Darcy Haugan, the late coach of the Humboldt Broncos of the Saskatchewan Junior Hockey League (SJHL), was posthumously honored with the Willie O’Ree Community Hero Award. New in 2017-18, the award honors former NHL forward Willie O’Ree, who on Jan. 18, 1958, became the first black player to compete in the League and has served as the NHL’s Diversity Ambassador for more than two decades.


Haugan left a lasting impact in Humboldt, Sask., changing the lives of many of his players, always being there for each one of them and never hesitating to give them a second chance. Haugan believed strongly that the game is not about making hockey players; it is about making amazing human beings. He did just that, building up young leaders who also developed strong hockey skills along the way. Haugan died doing what he loved, surrounded by the young people he dedicated his life to.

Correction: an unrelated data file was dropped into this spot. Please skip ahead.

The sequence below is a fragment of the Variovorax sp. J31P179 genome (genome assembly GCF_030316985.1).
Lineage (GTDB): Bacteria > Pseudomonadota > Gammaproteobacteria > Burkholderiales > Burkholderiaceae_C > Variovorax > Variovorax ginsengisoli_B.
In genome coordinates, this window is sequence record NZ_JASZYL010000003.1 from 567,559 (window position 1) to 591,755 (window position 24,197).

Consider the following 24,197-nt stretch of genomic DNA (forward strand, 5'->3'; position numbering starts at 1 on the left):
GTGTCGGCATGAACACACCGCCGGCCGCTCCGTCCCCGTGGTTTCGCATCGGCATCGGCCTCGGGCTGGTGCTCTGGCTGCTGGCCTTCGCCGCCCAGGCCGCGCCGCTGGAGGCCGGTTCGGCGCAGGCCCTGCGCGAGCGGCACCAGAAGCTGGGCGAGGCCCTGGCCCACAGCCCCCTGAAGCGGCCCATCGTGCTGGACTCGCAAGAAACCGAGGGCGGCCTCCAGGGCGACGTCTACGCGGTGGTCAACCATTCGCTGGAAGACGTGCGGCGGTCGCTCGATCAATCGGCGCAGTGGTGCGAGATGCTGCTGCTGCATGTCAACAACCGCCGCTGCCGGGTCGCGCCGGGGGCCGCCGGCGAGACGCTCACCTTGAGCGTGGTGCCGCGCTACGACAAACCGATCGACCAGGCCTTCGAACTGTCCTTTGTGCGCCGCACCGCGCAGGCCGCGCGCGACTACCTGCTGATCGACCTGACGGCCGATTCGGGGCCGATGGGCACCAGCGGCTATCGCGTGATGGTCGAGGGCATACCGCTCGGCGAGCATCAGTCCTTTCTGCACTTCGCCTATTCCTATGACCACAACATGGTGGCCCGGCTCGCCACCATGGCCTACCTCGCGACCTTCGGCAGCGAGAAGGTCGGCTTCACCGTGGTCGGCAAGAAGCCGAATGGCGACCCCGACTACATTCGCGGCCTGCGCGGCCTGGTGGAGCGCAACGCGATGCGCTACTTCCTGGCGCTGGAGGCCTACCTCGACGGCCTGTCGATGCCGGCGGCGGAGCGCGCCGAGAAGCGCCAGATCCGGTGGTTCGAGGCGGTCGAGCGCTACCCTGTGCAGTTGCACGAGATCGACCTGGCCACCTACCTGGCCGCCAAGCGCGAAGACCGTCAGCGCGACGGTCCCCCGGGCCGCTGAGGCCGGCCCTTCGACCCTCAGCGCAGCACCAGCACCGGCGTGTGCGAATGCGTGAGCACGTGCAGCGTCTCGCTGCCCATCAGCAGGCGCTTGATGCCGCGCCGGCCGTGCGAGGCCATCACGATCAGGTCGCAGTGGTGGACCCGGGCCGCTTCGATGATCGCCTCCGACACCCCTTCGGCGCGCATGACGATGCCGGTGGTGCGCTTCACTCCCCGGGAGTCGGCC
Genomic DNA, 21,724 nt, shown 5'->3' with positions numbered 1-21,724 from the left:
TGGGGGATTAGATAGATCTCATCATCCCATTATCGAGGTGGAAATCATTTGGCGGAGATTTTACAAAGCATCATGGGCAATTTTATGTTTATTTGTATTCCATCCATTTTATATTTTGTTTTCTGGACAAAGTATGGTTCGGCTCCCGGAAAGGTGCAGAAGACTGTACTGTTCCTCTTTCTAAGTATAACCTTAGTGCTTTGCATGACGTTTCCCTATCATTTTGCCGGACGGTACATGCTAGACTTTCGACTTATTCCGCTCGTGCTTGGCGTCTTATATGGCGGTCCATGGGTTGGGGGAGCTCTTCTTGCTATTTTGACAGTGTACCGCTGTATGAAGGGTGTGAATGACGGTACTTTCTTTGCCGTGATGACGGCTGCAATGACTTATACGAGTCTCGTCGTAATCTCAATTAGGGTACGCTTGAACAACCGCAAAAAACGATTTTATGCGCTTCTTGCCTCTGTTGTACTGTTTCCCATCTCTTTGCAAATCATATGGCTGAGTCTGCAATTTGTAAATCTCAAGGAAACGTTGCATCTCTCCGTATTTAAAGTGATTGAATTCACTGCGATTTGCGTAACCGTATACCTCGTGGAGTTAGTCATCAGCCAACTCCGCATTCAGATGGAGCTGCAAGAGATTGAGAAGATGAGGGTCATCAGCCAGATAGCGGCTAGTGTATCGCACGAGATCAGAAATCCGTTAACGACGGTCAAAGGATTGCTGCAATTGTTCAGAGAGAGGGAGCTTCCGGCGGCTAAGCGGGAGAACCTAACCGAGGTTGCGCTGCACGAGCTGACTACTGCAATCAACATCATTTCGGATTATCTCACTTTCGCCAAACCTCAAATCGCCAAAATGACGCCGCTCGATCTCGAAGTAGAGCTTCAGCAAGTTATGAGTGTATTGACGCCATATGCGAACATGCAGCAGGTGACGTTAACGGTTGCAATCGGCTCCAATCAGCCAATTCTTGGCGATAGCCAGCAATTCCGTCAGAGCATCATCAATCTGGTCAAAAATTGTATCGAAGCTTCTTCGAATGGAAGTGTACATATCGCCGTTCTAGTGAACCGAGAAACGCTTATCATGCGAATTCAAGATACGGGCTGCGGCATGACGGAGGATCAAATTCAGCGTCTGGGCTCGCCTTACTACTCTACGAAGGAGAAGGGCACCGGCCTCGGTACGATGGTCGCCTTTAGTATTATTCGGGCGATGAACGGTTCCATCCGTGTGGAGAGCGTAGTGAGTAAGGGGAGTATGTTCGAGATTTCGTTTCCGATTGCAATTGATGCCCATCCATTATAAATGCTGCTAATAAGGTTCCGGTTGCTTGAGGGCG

Two weeks after winning the Stanley Cup in Las Vegas, Washington Capitals captain Alex Ovechkin returned to accept the Maurice “Rocket” Richard Trophy for the seventh time as the League’s goal-scoring leader during the regular season. Ovechkin scored 49 goals in 82 games, finishing ahead of Winnipeg Jets right wing Patrik Laine (44 in 82 GP) and Karlsson (43 in 82 GP). Ovechkin became the second player in NHL history to finish atop the League’s goal-scoring race seven times, joining Bobby Hull (also 7x, all with Chicago).


Center Connor McDavid of the Edmonton Oilers earned his second consecutive Ted Lindsay Award as the most outstanding player as voted by the NHLPA as well as his second straight Art Ross Trophy for leading the League in points during the regular season. McDavid, who tallied 108 points (41-67—108) in 82 games, became the first player to capture the Ted Lindsay Award twice before age 22. He collected at least one point in 58 of his 82 appearances (70.7%) and led the League with 84 even-strength points, 18 more than the next-closest player and the most by any NHLer since 1995-96.